But La Senorita endures, thriving and expanding over the decades. “We’re six stores now – two in Traverse City, Petoskey, Mt. Pleasant, Gaylord and Lansing,” said regional manager Dave Scott.
La Senorita was the leader in bringing Mexican food to the Traverse City area. In the ensuing years, other eateries offering the cuisine have popped up, but La Senorita’s popularity has not waned.
About seven years ago, La Senorita’s founding family, the Kleinricherts, sold the company to Mexican Restaurants, Inc., based in Houston. That smooth transition has resulted in very few changes that La Senorita visitors would recognize.
 
Thursday, July 5, 2007

Opa!

Dining Al Parker Paul and Brigette Barbas are guided by a simple business philosophy.
“We want to bring good food at reasonable prices to our customers,” explained Paul, an outgoing 36-year-old whose new eatery, OPA! Coney and Grill, opened in early June at Traverse City’s Cherryland Center.
OPA! marks the first time the Barbases have owned a restaurant, but Paul, who was born in Greece and came to the U.S. as a toddler, logged plenty of time working at his parents’ restaurant – The Astoria Coney Island – near Detroit.
 
Thursday, June 28, 2007

The Dish Cafe

Dining Al Parker For many workers in the restaurant business, long, hard hours are part of the game., Patty Hickman and Randy Waclawski, who have more than three decades of restaurant experience between them, decided that if they were to work that hard, they might as well own a place., So, earlier this year they bought one of Traverse City’s most popular downtown eateries, the Dish Café., “We don’t mind hard work, ” said Hickman, smiling as she wiped down a table. “
 
Thursday, May 3, 2007

Agave Mexican Grill

Dining Al Parker Down in Mexico the agave is known as the source of Tequila.
Some 2,000 miles north in Traverse City, the Agave Mexican Grill is rapidly building a reputation for outstanding Mexican cuisine at reasonable prices.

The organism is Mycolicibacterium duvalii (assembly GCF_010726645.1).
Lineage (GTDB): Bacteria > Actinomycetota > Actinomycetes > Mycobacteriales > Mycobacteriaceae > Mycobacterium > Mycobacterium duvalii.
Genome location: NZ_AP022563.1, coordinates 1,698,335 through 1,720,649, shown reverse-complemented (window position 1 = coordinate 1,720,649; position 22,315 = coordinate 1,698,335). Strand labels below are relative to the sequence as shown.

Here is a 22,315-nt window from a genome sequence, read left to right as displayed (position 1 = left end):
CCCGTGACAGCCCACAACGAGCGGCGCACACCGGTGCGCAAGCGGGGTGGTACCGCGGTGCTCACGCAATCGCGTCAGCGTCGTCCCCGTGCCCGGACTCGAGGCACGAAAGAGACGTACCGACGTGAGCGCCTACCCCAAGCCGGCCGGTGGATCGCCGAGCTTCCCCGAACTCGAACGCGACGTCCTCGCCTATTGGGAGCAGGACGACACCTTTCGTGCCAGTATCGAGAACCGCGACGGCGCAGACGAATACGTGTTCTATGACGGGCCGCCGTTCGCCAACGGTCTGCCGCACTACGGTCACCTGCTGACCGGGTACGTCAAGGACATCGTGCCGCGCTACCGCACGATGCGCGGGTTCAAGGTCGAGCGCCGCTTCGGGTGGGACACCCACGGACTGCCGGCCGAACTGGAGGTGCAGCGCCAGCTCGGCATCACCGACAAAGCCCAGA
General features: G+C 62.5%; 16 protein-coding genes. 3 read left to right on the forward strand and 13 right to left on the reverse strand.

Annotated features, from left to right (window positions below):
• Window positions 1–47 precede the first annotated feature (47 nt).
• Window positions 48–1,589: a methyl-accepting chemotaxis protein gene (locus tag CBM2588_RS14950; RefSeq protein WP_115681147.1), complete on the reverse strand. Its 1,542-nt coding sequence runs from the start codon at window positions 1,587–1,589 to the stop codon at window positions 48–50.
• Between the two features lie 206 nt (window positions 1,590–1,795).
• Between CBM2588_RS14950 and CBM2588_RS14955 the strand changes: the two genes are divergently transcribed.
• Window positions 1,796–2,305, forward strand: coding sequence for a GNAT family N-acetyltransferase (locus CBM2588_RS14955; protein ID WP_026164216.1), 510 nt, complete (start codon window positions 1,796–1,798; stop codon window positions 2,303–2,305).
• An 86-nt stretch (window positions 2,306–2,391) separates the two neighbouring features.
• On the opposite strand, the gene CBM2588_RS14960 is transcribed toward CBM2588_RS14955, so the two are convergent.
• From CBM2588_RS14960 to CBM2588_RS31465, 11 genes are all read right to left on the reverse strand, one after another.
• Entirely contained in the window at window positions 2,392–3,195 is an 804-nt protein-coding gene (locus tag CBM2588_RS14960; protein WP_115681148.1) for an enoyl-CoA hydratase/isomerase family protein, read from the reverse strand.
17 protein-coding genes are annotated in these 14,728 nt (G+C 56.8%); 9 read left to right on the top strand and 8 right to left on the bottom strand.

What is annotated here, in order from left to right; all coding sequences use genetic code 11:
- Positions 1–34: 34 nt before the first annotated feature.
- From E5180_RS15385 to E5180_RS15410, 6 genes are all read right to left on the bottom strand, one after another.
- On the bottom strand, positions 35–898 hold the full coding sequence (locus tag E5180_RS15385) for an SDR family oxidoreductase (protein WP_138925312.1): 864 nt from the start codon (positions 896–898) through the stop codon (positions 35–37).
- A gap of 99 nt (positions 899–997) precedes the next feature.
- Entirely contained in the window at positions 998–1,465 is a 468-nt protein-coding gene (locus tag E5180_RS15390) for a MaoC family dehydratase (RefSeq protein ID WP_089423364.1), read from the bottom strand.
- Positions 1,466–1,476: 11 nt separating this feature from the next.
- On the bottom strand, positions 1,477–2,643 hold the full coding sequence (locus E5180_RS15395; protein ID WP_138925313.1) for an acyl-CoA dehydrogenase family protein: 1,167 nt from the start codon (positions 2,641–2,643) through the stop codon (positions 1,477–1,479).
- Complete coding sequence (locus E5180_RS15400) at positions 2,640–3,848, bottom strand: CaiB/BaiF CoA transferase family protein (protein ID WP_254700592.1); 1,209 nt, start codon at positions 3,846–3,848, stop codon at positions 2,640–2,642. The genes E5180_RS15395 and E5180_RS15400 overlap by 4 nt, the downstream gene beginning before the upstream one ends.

In February, husband and wife Javier and Dusty Rodriguez opened their comfortable Garfield Road restaurant, which formerly housed Hockey Heroes, and prior to that, Gordie Howe’s Tavern & Eatery.
They weren’t prepared for the public’s first reaction.
 
Thursday, March 15, 2007

Cousin Jenny‘s Cornish Pasties

Dining Al Parker Start with a 2, then add zeroes till you reach 2,000,000. That’s how many pasties Jerilyn DeBoer estimates she’s made during her 28 years of running Cousin Jenny’s Cornish Pasties in Traverse City.
“I figure about 2 million to 2.5 million, all handmade,” calculates a smiling Jerilyn, who operates the charming Union Street eatery with her husband, Nick. “And for the first 10 years I rolled all the dough by myself on a rolling pin. That was a challenge. Now we have a dough roller. But our whole business is labor intensive. Our food is all custom made. It’s not mass produced.”
Pasties – a hearty blend of steak, potatoes, onion, rutabaga and seasonings wrapped in a sturdy pastry crust – arrived in Michigan more than a century ago when Cornish miners came to work the Upper Peninsula’s copper and iron ore mines. The pasties were a filling meal that was easy to carry and easy to eat.
 
Thursday, March 15, 2007

Casino Scene: Odawa

Features Al Parker Northern Michigan casino goers
should grab a fat, red Crayola and circle Wednesday, June 20 on their calendar.
That’s the opening day of Odawa, the huge new casino project being built by the Little Traverse Bay Band of Odawa Indians in Petoskey.